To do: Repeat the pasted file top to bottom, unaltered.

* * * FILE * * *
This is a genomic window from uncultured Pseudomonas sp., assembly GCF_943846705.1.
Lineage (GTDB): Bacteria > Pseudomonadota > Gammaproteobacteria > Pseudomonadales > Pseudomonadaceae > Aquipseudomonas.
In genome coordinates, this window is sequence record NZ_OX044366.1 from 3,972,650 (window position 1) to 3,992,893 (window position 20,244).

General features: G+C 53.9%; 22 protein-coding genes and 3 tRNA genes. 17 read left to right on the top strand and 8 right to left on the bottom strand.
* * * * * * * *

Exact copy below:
This is a genomic window from uncultured Pseudomonas sp., assembly GCF_943846705.1.
Lineage (GTDB): Bacteria > Pseudomonadota > Gammaproteobacteria > Pseudomonadales > Pseudomonadaceae > Aquipseudomonas.
In genome coordinates, this window is sequence record NZ_OX044366.1 from 3,972,650 (window position 1) to 3,992,893 (window position 20,244).

General features: G+C 53.9%; 22 protein-coding genes and 3 tRNA genes. 17 read left to right on the top strand and 8 right to left on the bottom strand.